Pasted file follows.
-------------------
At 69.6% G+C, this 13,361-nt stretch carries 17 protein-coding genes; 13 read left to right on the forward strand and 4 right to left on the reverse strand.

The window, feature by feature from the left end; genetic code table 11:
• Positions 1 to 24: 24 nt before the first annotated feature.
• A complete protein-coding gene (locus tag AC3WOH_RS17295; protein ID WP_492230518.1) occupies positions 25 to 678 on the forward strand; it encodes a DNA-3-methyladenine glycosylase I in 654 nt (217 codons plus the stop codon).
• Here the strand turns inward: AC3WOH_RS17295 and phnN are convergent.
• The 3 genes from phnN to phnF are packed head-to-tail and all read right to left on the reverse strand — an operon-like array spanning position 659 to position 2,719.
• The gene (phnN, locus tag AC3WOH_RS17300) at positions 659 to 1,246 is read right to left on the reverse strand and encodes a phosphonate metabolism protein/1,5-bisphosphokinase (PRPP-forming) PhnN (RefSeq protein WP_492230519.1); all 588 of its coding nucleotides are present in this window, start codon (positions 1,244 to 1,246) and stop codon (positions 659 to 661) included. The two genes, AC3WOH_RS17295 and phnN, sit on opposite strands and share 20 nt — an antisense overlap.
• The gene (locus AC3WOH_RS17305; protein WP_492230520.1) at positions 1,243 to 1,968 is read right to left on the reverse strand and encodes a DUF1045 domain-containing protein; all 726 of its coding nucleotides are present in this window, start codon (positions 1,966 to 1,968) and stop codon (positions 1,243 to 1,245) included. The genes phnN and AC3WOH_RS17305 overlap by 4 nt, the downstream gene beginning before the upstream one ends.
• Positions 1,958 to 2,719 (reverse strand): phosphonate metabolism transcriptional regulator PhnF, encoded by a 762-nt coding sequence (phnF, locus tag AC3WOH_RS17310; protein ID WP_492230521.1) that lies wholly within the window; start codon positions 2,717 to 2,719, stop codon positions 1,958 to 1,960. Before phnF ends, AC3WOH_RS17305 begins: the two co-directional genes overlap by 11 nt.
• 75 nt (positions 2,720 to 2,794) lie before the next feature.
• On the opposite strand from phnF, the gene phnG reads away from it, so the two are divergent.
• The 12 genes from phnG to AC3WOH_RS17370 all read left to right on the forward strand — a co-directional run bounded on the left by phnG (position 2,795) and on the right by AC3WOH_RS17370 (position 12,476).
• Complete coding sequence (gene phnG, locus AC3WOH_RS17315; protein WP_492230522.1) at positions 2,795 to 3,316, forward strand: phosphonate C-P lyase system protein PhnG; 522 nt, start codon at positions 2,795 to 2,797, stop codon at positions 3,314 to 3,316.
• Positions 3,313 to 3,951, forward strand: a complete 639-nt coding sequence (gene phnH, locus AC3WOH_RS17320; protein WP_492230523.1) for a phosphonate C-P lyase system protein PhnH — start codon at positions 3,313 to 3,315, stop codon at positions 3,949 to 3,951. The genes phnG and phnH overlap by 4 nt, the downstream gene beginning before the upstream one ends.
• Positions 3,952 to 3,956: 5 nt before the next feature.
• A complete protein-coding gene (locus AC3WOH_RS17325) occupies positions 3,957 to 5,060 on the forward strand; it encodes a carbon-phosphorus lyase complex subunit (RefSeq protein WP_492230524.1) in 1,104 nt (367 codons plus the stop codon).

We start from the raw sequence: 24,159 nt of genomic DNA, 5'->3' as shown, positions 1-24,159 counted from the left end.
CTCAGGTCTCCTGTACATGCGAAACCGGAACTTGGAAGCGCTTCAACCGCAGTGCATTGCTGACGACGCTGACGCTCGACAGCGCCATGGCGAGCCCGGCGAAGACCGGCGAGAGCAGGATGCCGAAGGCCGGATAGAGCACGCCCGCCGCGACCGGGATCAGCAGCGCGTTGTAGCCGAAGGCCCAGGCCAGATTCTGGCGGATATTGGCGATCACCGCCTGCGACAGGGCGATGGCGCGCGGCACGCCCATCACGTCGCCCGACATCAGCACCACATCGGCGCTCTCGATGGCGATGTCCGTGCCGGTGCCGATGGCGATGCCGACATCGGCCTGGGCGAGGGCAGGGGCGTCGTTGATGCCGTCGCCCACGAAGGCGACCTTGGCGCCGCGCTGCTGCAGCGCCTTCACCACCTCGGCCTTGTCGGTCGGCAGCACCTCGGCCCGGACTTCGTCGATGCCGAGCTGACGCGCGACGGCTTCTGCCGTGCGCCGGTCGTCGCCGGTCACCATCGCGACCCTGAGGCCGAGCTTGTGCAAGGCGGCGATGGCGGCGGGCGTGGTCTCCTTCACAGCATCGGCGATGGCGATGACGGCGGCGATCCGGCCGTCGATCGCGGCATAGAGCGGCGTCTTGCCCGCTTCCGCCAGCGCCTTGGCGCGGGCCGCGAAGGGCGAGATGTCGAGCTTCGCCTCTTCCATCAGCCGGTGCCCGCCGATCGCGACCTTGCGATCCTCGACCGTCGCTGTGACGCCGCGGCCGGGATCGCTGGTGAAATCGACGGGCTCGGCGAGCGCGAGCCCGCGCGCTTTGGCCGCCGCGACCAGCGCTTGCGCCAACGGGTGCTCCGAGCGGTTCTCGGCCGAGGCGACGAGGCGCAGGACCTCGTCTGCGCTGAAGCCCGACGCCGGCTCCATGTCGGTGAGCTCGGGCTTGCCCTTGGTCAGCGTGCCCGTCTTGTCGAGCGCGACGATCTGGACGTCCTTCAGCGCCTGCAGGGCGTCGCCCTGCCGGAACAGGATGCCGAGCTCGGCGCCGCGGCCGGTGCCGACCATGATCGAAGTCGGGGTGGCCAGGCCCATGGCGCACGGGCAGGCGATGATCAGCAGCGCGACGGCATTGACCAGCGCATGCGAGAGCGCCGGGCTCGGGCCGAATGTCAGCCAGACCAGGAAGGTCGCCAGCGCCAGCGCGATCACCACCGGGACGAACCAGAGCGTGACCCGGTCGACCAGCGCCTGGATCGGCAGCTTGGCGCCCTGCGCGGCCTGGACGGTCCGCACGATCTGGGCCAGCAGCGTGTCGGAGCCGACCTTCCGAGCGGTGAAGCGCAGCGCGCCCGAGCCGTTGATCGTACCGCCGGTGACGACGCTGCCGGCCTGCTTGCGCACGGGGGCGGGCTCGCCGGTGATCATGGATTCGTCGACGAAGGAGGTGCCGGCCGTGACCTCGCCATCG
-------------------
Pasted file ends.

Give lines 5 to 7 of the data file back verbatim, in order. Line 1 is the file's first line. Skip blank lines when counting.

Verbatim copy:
• Here the strand turns inward: AC3WOH_RS17295 and phnN are convergent.
• The 3 genes from phnN to phnF are packed head-to-tail and all read right to left on the reverse strand — an operon-like array spanning position 659 to position 2,719.
• The gene (phnN, locus tag AC3WOH_RS17300) at positions 659 to 1,246 is read right to left on the reverse strand and encodes a phosphonate metabolism protein/1,5-bisphosphokinase (PRPP-forming) PhnN (RefSeq protein WP_492230519.1); all 588 of its coding nucleotides are present in this window, start codon (positions 1,244 to 1,246) and stop codon (positions 659 to 661) included. The two genes, AC3WOH_RS17295 and phnN, sit on opposite strands and share 20 nt — an antisense overlap.